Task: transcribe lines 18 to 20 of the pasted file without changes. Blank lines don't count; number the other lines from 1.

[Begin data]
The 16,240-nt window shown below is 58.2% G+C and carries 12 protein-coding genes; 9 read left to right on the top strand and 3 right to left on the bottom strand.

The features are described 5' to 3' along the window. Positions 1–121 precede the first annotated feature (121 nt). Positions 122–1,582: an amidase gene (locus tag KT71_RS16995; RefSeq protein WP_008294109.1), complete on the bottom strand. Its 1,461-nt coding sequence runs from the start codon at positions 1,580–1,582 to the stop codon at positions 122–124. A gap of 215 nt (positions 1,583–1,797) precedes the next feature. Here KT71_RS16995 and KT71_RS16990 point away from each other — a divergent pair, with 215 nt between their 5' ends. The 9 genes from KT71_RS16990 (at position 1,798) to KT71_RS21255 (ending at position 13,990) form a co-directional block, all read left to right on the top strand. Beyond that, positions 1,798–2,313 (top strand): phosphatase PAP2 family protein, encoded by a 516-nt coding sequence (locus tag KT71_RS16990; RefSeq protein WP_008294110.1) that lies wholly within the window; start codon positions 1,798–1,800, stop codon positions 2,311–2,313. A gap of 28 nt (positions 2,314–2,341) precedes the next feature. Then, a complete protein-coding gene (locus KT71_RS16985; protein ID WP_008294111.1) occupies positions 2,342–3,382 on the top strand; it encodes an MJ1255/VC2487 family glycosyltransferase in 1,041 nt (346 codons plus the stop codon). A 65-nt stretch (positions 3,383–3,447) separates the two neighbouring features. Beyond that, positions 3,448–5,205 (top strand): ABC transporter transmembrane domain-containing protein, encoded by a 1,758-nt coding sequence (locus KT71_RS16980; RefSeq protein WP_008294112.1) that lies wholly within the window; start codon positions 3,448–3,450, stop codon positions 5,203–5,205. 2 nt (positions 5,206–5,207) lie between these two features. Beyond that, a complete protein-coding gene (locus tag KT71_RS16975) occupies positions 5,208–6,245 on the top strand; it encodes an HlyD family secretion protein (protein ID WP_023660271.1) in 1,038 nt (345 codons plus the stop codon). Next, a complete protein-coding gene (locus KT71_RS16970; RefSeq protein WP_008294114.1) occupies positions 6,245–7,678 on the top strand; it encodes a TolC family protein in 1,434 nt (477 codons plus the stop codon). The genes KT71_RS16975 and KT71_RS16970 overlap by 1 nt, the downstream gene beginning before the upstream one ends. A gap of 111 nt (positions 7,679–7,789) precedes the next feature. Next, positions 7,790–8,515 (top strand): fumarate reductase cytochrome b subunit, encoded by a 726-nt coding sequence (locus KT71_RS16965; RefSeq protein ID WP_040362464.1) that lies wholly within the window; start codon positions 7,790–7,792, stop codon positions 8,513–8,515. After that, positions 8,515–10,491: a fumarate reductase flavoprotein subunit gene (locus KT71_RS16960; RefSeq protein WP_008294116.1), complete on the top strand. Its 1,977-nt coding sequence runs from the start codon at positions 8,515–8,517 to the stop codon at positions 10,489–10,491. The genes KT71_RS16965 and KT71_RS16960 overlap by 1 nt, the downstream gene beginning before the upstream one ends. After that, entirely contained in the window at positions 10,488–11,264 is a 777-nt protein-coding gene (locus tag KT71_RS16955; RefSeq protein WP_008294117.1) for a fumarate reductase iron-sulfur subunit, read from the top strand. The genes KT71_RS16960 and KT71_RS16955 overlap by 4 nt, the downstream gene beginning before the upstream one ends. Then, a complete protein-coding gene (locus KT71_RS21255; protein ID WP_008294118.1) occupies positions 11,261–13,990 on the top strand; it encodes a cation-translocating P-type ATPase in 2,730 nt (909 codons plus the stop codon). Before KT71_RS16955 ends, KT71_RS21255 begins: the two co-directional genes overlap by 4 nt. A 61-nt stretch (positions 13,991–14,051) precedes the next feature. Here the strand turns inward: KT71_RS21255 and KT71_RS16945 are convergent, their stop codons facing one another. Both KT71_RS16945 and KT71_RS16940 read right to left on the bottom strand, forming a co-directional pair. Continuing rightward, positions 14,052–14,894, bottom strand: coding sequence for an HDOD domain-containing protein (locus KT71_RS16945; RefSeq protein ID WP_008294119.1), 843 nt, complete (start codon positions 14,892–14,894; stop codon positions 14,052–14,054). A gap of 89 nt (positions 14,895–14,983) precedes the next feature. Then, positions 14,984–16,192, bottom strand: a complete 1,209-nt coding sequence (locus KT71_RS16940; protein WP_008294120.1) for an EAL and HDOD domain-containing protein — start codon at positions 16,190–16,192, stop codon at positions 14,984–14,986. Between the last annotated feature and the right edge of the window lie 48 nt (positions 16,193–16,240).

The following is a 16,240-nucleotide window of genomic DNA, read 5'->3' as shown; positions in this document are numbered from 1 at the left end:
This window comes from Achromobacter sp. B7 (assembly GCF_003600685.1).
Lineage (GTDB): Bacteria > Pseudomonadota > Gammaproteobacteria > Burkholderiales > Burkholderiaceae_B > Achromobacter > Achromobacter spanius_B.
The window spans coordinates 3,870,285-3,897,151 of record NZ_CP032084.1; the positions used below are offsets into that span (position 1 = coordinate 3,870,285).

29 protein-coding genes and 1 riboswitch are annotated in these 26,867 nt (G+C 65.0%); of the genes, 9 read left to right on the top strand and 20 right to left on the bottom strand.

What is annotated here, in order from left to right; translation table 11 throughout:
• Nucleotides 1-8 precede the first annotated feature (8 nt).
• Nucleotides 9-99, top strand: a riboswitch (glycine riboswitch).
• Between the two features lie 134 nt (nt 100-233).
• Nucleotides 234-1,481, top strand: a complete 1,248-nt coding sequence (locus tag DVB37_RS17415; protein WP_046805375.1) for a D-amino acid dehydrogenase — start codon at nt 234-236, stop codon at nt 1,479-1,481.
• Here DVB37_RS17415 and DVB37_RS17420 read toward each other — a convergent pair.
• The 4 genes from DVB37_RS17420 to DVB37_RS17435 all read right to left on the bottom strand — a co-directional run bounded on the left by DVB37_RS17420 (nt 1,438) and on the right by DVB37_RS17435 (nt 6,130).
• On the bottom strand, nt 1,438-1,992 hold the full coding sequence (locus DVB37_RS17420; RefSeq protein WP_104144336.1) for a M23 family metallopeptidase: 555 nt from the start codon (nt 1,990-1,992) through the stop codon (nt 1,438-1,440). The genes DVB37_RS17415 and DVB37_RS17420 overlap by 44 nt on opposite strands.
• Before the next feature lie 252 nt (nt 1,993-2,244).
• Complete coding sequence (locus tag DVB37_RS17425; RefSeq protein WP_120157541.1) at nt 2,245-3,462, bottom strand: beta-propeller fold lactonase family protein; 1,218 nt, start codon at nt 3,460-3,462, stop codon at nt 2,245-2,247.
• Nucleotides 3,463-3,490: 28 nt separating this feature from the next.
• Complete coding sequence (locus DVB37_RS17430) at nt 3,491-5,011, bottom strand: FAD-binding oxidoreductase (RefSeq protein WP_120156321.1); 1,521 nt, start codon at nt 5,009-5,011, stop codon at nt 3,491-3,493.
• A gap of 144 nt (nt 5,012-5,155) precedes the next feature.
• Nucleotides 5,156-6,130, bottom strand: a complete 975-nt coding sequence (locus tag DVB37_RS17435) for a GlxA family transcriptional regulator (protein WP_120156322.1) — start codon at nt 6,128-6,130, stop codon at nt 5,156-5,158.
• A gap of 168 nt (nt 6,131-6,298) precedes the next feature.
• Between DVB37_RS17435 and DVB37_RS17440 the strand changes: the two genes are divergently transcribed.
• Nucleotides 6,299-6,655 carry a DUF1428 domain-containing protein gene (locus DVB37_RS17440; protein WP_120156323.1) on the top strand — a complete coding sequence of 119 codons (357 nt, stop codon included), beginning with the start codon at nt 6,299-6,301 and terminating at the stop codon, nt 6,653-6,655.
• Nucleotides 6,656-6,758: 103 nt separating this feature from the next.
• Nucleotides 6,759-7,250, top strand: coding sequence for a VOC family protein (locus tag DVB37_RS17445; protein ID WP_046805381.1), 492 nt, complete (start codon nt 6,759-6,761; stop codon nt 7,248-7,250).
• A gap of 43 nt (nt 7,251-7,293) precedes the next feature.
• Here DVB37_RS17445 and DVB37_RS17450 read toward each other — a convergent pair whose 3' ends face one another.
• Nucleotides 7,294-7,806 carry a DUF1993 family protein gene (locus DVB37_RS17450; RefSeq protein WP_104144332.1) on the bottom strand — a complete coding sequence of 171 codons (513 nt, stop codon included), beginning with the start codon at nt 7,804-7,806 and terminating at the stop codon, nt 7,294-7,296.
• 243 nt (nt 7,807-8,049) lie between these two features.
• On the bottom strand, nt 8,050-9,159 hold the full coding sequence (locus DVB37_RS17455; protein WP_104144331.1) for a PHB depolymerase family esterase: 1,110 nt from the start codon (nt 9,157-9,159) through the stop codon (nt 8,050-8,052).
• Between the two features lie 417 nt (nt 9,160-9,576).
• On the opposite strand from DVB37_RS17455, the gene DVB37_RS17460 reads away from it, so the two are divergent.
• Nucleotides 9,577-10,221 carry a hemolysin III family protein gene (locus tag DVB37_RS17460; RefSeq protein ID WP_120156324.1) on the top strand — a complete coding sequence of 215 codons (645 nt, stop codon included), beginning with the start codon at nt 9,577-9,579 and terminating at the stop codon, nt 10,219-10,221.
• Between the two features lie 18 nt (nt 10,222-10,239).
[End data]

• Nucleotides 3,463-3,490: 28 nt separating this feature from the next.
• Complete coding sequence (locus DVB37_RS17430) at nt 3,491-5,011, bottom strand: FAD-binding oxidoreductase (RefSeq protein WP_120156321.1); 1,521 nt, start codon at nt 5,009-5,011, stop codon at nt 3,491-3,493.
• A gap of 144 nt (nt 5,012-5,155) precedes the next feature.